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Preventing Human Errors in Postgres

  • Denish Patel
  • 24th February 2014
  • postgresql

Whenever discussion on Disaster Recovery Planning for the databases comes up, “Preventing & Recovering from Human Error” topic arises because human tends to make mistakes and engineers are humans ūüôā ¬†Having best DBAs around and with restrictions & ¬†best practices/policies in-place, ¬†you still can’t afford to ignore the fact – “an engineer could make mistake”. ¬†For disaster recovery planning , this factor should be taken into consideration.

Fixing or recovering from human errors, specially inside databases, is costly , which is ¬† accepted fact¬†ūüôĀ ¬†Having better access, restrictions and good practices in-place could help to avoid some of the silly mistakes but you never know !!¬†What if the Superuser (DBAs or anyone having super privileges) makes the mistake?

While dealing with databases, there are number of unknown and unimaginable ways, the engineer could make ¬†mistakes, but I’m going to talk about couple of known and specific mistakes and how Postgres features could be used ¬†to prevent those mistakes:


Last week, Payal, one of my colleagues , asked me ; Is there anyway to prevent superuser from dropping ¬†production database? My immediate response was: superuser(DBAs) can’t afford to make that mistake !!!!

She asked me another question; What if I convert production db to template database so it can _NOT_ be dropped even you are superuser? As you can see below, template database can not be dropped:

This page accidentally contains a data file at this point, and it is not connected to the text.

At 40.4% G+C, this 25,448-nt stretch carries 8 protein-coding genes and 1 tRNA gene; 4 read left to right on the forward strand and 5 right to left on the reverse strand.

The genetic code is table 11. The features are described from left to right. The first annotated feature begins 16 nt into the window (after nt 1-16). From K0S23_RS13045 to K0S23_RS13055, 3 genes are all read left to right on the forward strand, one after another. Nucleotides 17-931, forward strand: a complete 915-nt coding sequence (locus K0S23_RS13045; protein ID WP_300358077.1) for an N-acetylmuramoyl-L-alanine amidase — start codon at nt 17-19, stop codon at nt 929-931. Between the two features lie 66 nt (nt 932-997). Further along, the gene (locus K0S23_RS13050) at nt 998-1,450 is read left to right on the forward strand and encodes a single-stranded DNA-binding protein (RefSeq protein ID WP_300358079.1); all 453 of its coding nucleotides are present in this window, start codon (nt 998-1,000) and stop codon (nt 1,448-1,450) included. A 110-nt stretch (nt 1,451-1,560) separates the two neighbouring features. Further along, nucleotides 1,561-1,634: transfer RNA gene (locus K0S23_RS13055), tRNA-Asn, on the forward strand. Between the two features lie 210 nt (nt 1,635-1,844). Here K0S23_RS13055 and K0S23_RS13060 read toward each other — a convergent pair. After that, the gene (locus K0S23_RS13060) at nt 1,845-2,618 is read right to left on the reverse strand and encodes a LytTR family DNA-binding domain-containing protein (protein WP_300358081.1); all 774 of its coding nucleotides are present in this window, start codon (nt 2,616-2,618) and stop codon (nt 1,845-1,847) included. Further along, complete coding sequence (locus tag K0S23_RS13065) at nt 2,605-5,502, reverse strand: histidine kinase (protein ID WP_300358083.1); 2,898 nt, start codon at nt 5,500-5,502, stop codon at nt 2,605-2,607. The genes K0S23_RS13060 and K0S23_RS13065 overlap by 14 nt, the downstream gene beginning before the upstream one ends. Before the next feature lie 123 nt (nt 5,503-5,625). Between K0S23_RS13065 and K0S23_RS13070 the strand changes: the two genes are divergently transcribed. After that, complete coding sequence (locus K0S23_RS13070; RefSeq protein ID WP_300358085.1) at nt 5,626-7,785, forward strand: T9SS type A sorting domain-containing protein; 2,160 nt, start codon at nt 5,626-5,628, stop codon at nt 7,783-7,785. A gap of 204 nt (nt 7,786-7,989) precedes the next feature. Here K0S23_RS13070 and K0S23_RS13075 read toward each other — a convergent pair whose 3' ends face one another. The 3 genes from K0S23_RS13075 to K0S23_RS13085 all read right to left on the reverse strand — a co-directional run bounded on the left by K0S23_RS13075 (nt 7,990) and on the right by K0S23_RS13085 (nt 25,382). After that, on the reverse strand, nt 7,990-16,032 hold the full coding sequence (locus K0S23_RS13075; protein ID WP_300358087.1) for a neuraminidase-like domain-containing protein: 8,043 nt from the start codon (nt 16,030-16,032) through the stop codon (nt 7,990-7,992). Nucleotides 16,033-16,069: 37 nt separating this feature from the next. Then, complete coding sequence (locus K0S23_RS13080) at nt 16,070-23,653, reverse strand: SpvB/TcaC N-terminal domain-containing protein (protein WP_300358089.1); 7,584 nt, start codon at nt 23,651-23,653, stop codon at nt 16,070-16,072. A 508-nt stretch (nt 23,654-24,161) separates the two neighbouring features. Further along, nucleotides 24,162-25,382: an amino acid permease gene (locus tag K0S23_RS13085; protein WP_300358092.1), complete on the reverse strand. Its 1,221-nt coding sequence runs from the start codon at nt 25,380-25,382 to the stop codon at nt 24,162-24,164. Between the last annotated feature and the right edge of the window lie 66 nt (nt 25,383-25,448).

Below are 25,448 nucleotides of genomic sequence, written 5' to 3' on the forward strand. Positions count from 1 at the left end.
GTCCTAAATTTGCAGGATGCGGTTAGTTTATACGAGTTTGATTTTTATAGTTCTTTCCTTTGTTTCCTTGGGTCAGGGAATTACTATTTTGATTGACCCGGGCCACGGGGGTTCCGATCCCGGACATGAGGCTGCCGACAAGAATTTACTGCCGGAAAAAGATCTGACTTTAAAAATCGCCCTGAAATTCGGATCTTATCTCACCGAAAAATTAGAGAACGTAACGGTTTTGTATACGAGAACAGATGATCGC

testdb=# drop database template1;
ERROR: cannot drop a template database

My  immediate response was;  hrmm.. there  could be security issue. The topic looked interesting to me so I started digging further into the topic on making production db to template database. As the Document suggests,  datistemplate can be set to indicate that a database is intended as a template for CREATE DATABASE. If this flag is set, the database can be cloned by any user with CREATEDB privileges; if it is not set, only superusers and the owner of the database can clone it.

As you might have realized now , there is a little risk because a user with CREATEDB can close the production database. Fortunately, CREATEDB is not default permission, you have to grant it explicitly. ¬†The gain of preventing DROP DATABASE is much higher than underlying security issue.¬†This is still experimental thought !! If you see any problems setting production db to template database, please shout out! ¬†The below example converts the “proddb” to template database by setting datistemplate flag to true and try to drop the database using superuser:

testdb=# update pg_database set datistemplate=true where datname=’proddb’;
testdb=# drop database proddb;
ERROR: cannot drop a template database

Preventing DROP TABLE

After coming up possible fix on DROP DATABASE, we decided to investigate further on similar ways of preventing dropping table accidentally !!

Actually, Postgres 9.3 introduced new feature “System level Trigger“. This can be used to prevent table drop in production. The below¬†example shows how to prevent specific table to be dropped from the database:

Function to prevent single table drop

RETURNS event_trigger
LANGUAGE plpgsql
AS $$
obj record;
FOR obj in SELECT * from pg_event_trigger_dropped_objects()
IF obj.object_name = ‘users’ AND obj.schema_name = ‘testing’ THEN
RAISE EXCEPTION ‘command % is disabled for this table’, tg_tag;

Place System Level Trigger

CREATE EVENT TRIGGER confirm_drop on sql_drop WHEN TAG IN (‘DROP TABLE’) EXECUTE PROCEDURE confirm_drop();

Let’s try to drop USERS table…

postgres=# drop table testing.users;
ERROR: command DROP TABLE is disabled for this table
STATEMENT: drop table testing.users;
ERROR: command DROP TABLE is disabled for this table

The above output shows even superuser can not drop the table. You could use similar approach to prevent TABLE DROP on SCHEMA or ALL TABLES in the production database.